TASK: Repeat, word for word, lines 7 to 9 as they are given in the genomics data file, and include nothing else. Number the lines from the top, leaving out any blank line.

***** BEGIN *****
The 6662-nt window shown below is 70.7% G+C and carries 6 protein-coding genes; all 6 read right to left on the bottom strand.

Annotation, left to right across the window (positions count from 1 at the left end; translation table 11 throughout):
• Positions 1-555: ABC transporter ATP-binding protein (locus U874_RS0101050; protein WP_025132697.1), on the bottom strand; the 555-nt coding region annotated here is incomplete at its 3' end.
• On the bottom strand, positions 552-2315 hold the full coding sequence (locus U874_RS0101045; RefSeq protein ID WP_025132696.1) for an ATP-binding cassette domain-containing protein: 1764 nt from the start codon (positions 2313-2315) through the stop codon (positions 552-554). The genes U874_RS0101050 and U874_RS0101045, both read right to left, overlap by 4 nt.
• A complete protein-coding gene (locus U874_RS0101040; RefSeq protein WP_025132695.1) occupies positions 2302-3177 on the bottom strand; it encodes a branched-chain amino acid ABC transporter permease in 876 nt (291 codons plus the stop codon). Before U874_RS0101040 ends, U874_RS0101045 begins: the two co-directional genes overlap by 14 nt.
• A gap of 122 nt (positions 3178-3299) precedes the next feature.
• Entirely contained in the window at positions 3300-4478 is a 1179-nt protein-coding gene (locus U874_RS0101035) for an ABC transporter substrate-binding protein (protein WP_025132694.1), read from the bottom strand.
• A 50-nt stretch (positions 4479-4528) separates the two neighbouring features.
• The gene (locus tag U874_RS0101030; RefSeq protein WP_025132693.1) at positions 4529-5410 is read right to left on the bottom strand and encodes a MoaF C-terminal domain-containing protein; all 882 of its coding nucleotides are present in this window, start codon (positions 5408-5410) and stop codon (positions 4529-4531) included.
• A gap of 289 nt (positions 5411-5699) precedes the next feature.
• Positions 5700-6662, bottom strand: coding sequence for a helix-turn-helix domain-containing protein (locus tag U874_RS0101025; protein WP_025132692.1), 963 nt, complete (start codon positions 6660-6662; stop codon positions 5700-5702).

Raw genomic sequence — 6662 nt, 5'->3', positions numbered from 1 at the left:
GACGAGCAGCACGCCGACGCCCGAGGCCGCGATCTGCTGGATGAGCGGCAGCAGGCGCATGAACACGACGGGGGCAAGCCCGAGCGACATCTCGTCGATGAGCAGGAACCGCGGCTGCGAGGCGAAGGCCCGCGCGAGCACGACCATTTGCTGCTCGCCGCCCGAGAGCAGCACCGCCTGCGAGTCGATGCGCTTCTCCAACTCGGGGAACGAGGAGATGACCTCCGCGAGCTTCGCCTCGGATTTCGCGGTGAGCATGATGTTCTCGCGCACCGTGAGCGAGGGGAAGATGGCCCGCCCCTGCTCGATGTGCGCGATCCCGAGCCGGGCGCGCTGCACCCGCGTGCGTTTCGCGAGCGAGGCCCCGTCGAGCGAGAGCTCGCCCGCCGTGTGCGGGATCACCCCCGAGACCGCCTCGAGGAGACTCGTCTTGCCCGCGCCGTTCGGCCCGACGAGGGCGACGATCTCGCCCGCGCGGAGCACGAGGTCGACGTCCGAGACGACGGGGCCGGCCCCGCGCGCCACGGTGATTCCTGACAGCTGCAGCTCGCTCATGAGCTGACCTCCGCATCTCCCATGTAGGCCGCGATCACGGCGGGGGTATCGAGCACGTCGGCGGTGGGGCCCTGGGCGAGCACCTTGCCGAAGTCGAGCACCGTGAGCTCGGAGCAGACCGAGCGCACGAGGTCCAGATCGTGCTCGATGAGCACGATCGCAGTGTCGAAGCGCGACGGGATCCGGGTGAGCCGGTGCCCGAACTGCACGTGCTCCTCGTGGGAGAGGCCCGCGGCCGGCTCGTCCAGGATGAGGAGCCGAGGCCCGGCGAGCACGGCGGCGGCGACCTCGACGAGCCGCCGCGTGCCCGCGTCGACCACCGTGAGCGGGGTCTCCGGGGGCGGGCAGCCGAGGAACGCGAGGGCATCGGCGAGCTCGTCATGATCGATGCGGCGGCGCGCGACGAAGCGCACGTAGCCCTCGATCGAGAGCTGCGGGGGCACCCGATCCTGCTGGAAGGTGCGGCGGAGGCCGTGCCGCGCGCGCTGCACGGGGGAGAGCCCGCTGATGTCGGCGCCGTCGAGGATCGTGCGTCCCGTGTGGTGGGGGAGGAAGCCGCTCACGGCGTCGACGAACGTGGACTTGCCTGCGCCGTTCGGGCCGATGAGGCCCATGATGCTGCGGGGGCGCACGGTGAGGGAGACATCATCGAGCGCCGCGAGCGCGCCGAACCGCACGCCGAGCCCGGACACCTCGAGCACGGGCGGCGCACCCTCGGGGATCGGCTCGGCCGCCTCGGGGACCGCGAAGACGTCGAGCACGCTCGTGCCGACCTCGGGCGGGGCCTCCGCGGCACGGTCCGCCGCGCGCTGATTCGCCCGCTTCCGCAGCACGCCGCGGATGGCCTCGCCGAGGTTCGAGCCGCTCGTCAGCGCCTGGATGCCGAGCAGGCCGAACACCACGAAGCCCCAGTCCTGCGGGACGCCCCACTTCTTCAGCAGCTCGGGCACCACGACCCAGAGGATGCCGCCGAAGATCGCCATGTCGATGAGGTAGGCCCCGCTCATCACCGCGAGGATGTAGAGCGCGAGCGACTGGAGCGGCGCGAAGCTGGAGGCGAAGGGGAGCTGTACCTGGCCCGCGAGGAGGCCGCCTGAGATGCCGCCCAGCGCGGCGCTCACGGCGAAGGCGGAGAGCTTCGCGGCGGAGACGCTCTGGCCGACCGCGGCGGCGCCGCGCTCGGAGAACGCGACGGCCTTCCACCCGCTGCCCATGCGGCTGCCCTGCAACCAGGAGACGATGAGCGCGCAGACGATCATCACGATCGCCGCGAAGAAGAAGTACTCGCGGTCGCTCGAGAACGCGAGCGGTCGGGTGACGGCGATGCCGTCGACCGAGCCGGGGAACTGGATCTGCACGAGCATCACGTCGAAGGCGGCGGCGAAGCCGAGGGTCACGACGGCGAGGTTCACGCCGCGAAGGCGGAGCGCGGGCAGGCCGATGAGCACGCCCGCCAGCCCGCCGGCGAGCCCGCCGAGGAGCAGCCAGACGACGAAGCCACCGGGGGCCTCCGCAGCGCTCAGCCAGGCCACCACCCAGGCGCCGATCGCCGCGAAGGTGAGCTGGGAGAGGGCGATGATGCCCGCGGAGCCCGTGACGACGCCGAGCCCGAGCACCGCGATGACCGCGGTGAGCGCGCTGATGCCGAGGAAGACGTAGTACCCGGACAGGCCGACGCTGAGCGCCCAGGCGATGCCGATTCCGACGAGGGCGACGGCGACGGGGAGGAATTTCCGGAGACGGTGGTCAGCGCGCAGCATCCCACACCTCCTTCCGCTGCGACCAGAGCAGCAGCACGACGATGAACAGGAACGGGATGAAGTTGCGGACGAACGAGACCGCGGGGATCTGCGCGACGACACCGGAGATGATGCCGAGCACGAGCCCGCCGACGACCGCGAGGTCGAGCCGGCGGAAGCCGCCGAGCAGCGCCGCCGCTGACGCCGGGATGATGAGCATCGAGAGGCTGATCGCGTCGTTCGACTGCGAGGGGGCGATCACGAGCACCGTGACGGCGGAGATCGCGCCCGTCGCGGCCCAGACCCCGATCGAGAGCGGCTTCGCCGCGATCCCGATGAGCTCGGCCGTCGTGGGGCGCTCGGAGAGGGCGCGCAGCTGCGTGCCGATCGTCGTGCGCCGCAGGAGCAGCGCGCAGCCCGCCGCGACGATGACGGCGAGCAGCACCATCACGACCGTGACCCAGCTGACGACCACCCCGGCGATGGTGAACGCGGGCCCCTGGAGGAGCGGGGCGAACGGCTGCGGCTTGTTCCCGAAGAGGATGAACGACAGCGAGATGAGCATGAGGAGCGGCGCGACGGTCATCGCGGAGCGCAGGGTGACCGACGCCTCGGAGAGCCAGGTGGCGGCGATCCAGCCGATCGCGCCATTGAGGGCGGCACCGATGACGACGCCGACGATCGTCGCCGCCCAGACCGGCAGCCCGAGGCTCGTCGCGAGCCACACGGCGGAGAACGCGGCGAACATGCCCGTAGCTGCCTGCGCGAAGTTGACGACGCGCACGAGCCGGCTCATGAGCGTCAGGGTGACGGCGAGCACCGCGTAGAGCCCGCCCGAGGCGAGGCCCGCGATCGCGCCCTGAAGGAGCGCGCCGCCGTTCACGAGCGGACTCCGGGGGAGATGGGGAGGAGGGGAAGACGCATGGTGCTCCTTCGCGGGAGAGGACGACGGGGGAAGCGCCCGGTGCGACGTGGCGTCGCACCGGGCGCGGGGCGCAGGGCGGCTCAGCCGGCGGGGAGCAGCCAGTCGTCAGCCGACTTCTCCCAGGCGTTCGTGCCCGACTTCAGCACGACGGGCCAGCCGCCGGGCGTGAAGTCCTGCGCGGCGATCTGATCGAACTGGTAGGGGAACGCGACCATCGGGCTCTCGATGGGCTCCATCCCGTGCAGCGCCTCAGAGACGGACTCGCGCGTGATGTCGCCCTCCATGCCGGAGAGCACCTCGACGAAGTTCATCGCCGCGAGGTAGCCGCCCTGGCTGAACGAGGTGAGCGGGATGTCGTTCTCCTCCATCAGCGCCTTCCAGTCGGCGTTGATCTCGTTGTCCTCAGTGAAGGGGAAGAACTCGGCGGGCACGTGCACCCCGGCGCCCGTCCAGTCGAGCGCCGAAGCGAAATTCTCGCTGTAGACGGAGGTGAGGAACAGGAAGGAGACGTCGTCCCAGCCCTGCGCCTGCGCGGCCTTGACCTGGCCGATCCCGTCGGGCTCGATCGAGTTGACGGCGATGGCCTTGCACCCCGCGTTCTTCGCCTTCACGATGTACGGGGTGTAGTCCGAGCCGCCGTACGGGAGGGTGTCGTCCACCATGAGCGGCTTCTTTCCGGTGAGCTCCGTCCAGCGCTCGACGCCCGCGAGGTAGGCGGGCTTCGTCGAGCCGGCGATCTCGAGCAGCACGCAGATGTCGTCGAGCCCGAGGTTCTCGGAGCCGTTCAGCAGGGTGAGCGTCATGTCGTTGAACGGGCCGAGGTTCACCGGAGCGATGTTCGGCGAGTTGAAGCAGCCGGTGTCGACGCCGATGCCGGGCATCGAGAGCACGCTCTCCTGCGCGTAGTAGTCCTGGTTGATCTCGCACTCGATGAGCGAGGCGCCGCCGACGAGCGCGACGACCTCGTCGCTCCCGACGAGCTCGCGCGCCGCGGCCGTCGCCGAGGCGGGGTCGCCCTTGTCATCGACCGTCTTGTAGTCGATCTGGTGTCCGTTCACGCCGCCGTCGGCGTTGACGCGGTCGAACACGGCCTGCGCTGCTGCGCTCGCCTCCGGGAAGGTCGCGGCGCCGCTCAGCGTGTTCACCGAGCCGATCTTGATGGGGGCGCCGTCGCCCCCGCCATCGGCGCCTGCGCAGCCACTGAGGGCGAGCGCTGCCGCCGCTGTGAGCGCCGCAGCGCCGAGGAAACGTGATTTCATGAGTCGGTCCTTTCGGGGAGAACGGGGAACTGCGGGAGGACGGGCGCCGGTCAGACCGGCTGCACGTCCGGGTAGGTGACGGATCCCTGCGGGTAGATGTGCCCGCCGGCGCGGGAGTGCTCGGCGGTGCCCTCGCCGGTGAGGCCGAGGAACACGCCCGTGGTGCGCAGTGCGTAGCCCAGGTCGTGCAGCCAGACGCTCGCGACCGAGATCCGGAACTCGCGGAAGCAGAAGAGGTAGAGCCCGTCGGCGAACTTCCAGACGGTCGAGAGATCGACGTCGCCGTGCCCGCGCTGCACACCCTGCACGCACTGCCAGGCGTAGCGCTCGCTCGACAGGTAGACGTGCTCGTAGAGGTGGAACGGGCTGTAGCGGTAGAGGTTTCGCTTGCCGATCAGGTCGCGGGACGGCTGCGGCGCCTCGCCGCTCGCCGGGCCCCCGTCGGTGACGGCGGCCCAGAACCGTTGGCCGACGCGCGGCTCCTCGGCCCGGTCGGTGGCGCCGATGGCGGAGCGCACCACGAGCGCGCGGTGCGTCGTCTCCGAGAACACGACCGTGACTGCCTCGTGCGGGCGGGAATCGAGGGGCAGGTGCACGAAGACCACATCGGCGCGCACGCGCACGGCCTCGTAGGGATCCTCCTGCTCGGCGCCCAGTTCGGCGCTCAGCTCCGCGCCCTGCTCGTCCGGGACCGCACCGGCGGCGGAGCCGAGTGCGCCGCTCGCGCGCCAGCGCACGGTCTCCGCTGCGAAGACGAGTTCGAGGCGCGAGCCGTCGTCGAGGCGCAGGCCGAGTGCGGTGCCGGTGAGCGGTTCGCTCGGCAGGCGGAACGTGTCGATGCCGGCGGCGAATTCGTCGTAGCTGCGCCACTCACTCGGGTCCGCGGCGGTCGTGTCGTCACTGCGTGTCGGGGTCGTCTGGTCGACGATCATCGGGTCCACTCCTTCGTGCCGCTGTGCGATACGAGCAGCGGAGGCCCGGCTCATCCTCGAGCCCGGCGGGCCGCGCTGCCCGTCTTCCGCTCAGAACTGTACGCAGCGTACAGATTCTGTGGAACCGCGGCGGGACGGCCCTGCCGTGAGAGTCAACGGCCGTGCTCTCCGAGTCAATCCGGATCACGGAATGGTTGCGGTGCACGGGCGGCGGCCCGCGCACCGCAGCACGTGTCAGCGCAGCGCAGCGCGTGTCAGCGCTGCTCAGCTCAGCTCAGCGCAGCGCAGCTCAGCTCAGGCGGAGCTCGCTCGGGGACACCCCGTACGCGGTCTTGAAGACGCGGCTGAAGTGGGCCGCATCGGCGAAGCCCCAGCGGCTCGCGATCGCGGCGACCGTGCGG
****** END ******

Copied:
• Entirely contained in the window at positions 3300-4478 is a 1179-nt protein-coding gene (locus U874_RS0101035) for an ABC transporter substrate-binding protein (protein WP_025132694.1), read from the bottom strand.
• A 50-nt stretch (positions 4479-4528) separates the two neighbouring features.
• The gene (locus tag U874_RS0101030; RefSeq protein WP_025132693.1) at positions 4529-5410 is read right to left on the bottom strand and encodes a MoaF C-terminal domain-containing protein; all 882 of its coding nucleotides are present in this window, start codon (positions 5408-5410) and stop codon (positions 4529-4531) included.